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Shaping Education With an Eye on the Workplace

Colleges and universities must shape their work with a keen eye toward the demands of the marketplace, a new study from the National Governors Association tells us.

It urges governors to "align higher education with state economic goals" by letting colleges and universities know that they're expected to contribute to their state's economic well-being by helping prepare a 21st-century workforce. Governors should create incentives for their state colleges and universities to draw on labor-market research and employers' input to help them set their priorities and to track their impact on student employment and employer satisfaction.

It boils down to this, the report says: The college-completion conversation should focus not just on getting degrees, but also on what jobs those degrees are well matched for. It discusses work in Minnesota, North Carolina, Ohio, and Washington state that's geared in that direction.

This sort of shift echoes discussions at the middle and high school level, as educators ask how schools can best serve a variety of students' goals and aspirations without setting expectations too low for anyone. How, for instance, should K-12 rearrange itself to serve students who aim for a prestigious four-year university, those who envision themselves at a broad-access state school, those who are exploring the options of a local community college, and those who wish to obtain certification in an occupation that doesn't require an associate's degree?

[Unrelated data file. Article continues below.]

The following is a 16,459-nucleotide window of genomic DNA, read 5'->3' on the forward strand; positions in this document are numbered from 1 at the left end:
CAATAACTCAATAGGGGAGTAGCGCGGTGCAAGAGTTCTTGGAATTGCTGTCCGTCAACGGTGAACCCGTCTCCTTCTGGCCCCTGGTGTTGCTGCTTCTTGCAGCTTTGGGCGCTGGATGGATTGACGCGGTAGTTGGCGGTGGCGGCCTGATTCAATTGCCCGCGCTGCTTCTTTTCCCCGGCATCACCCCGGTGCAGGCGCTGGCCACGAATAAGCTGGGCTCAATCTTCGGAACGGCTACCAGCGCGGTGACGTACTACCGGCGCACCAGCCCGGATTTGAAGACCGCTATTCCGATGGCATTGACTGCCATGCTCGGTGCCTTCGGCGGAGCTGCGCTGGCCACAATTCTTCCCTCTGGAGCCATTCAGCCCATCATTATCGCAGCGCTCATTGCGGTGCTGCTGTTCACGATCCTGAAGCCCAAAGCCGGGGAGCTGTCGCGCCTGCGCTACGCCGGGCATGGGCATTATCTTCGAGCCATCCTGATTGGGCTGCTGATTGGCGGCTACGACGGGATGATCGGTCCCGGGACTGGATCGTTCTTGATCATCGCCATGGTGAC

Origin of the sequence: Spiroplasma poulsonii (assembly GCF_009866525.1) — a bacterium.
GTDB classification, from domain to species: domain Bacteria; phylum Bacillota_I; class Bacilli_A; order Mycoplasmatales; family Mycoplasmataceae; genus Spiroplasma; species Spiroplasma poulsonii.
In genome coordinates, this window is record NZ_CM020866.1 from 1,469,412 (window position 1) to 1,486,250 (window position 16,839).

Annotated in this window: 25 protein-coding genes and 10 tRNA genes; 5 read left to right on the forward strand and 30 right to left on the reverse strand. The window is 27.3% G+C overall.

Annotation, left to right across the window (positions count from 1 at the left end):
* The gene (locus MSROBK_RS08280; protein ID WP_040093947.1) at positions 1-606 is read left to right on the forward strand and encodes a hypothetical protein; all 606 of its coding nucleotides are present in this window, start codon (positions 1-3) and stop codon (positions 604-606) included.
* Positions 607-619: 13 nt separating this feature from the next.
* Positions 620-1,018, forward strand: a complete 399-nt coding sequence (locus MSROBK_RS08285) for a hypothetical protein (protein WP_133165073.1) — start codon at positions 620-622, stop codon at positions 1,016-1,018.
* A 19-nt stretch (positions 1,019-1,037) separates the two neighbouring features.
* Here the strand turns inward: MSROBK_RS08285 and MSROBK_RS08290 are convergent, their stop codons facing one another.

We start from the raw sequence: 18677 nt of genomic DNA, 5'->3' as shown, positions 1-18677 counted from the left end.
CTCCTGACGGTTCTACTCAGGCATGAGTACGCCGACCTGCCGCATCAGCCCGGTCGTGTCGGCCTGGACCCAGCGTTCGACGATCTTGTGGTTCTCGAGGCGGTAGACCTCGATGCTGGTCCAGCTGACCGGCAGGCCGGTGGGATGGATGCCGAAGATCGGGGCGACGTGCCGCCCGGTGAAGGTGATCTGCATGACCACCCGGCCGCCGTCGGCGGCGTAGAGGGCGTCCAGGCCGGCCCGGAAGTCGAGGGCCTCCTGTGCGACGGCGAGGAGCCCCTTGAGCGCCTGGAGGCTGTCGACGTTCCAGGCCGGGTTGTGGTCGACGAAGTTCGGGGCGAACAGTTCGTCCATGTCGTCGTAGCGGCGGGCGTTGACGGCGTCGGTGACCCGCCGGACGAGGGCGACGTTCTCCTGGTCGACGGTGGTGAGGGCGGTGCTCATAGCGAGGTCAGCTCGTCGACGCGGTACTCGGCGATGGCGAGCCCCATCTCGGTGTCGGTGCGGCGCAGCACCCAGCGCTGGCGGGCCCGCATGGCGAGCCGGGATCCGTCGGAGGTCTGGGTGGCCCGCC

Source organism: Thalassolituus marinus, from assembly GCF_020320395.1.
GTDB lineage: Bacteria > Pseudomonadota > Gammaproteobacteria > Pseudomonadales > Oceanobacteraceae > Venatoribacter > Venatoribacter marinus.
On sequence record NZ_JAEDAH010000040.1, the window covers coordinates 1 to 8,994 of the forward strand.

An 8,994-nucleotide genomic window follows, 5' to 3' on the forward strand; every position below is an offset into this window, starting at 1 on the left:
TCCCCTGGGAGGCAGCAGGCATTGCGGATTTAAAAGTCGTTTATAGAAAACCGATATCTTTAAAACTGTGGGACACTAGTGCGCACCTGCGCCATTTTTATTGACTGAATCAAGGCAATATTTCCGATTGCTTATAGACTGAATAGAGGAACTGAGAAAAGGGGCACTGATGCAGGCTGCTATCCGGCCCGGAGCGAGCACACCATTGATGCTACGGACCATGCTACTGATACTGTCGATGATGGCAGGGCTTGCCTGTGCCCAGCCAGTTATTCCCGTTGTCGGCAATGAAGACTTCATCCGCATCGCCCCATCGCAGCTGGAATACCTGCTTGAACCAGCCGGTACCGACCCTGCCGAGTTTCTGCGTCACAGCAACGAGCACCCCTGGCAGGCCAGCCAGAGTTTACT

I hear some strains of these conversations in the new career and tech-ed. movement, which is anything but your grandmother's voc-ed. I also hear strains in the dialogue about a recent report from Harvard, which argued that a "college for all" orientation can deprive too many students of good training for solid jobs that require less than a bachelor's degree.

One common theme running through these discussions at the K-12 and higher-ed levels is that education ignores the needs of the marketplace at its own peril. How this squares with broad areas of study that aren't neatly linked to employment is a part of the discussion that hasn't become entirely clear yet.

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